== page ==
The goal of this post is to discuss the agent structure problem. I will present a certain type of proof that I appears to be a fruitful way to think about this problem. I then will show some very incomplete but hopefully demonstrative proofs of this form.

The proof form looks like the following:

- We constrain the space of all agents by the pool constraint.
- The agent pool is ran in some environment class.
- The agent pool is filtered by an environment constraint.
- The remaining agents are proved to all have a certain structure.

We will now break down these terms.

An *agent* is a traditional RL agent that operates in some environment by receiving observations and outputting actions. Then agents are thought to be a Turing machines where observations are written to its input tape then it uses its work tape to compute the next action it takes and writes that to its output tape.

An *agent pool* is created by filtering the space of all agents by the *pool constraint*. This can be a simple constraint like ensuring the agents have the correct input and output types. Or it can be a constraint on the description length of the Turing Machine to keep only agents that could be represented on a modern computer.

An *environment* is a Turing machine that takes actions as inputs and returns observations.

The agent pool is ran in an *environment class*. IT is either a single environment or a set of environments parameterized by some variables. Then agent pool is ran in all environments in the set.

Then we can pick some *environment constraint* to judge how good the agent did and if is should pass. A simple one is to optimize the environment. In simple terms, an agent optimizes in an environment is it ends on a special state more than random. In a sense it is pushing the environment towards that state.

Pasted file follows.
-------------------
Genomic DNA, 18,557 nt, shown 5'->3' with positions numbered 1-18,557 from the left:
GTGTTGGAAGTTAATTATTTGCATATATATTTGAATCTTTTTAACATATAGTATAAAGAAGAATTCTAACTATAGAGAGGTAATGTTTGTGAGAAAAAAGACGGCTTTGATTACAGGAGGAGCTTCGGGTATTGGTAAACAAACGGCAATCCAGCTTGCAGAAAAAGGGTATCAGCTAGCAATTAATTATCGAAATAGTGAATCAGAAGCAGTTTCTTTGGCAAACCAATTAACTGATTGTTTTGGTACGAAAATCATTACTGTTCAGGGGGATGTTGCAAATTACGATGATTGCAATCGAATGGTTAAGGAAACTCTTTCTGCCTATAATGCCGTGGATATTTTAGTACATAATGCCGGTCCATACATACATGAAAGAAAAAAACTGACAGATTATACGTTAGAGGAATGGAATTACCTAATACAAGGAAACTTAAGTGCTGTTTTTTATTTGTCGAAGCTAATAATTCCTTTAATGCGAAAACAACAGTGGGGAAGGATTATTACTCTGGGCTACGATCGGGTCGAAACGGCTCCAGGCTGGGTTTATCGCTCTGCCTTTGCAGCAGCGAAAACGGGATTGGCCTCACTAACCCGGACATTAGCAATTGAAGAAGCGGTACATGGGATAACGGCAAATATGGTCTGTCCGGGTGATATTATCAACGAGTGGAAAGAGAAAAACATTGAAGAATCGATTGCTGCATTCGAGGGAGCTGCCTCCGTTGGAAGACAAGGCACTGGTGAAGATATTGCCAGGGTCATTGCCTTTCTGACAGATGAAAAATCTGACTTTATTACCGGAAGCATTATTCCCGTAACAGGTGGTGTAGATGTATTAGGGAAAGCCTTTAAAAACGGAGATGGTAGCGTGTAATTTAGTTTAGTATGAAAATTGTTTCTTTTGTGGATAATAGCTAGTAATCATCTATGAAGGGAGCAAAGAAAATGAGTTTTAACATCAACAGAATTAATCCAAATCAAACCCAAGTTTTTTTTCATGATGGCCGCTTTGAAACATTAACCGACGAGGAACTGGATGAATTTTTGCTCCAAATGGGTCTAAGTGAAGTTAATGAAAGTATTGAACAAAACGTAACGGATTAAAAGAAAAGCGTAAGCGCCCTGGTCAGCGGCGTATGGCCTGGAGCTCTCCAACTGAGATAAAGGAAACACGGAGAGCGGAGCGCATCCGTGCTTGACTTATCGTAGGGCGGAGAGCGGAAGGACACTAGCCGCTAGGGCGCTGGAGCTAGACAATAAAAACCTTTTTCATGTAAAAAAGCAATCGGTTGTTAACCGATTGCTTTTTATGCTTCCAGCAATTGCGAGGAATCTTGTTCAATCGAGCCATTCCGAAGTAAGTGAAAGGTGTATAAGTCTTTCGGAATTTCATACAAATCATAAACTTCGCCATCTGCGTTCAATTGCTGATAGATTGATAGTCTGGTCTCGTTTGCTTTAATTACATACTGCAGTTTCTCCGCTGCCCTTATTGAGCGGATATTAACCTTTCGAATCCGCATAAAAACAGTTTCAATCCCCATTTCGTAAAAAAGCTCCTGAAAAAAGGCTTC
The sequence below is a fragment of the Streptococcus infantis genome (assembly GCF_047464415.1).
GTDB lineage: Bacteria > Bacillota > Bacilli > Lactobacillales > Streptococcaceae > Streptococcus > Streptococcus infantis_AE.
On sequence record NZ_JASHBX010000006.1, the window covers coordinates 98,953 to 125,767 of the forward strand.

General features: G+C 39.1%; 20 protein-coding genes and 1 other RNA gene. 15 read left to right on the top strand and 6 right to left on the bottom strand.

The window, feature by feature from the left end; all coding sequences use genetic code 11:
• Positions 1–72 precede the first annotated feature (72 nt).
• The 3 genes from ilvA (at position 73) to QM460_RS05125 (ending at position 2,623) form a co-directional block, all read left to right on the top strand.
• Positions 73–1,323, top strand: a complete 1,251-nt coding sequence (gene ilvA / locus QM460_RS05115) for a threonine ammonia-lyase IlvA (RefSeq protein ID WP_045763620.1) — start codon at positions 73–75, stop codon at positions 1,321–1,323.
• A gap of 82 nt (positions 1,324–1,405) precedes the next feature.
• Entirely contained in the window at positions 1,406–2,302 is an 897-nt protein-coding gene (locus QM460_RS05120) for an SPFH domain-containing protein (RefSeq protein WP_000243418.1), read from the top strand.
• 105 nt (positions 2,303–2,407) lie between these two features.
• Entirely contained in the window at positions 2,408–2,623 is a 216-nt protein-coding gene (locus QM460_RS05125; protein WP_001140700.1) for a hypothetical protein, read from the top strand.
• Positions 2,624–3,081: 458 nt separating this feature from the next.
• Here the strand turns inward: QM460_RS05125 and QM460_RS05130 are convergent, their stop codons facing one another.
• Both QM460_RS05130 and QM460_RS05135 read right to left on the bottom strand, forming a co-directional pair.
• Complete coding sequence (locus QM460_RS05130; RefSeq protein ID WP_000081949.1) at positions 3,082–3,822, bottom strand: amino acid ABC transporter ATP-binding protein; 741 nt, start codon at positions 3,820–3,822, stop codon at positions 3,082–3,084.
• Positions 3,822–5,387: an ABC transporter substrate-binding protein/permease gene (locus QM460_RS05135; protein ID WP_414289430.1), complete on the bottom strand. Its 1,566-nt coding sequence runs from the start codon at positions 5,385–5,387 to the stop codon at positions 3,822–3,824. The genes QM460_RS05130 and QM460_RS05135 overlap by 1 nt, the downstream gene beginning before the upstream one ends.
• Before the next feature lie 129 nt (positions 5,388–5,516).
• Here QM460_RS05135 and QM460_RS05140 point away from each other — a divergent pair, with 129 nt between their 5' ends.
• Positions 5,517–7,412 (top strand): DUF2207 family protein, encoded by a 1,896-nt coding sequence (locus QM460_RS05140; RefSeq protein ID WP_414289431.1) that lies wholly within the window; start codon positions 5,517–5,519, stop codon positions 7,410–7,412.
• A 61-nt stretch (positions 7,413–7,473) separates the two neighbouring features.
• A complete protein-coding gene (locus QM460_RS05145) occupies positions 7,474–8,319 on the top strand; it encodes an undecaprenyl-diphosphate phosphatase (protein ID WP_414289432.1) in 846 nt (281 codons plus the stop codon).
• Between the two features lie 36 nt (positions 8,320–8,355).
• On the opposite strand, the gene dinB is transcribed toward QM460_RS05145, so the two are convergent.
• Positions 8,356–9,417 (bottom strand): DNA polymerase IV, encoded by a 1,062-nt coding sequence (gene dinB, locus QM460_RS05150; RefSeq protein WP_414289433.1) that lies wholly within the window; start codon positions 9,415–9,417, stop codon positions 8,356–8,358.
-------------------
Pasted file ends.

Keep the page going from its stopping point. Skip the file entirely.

There could be multiple ways of picking a criteria over an environment class. The agent could only optimize in a single environment, or in all environments, or majority of them.

We can then prove a common structure among all the remaining agents in the agent pool. This structure could be a lot of different things like storing a variable or running a looping mechanism.

We will now present example of proofs of this form. The proofs aren't rigorous but should explain the general pattern.

## Proof examples

### Paying attention

We first define an environment class whose state is a single integer with two actions $A$ and $B$. $A$ adds one to the state and outputs a 1 $B$ subtracts one from the state and outputs a 0 The other environment in this class has the actions flipped.

This means that to optimize, you need to *pay attention* to your observations.

So we filter the space of entities by the criteria that the entity makes the expected value of the environment state greater than 0. I.e it systematically moves the environment to a greater state.

These entities must have this structure:

$p(a_i)$ is the probability that entity follows a takes a certain actions. This probability must be different if the entities is given the last observation. If the entity saw the the last observation was a 1 then is should be certain about which action to take. This is a necessary but not sufficient condition for optimization in the environment.

Optimization in this environment also implies that the agent must have *remembered* the last action it took at some point. It did this to learn which button was the positive one. There is some structure that this implies about the work tape and how the agent is coping data from it input tape to its output tape.

### Searching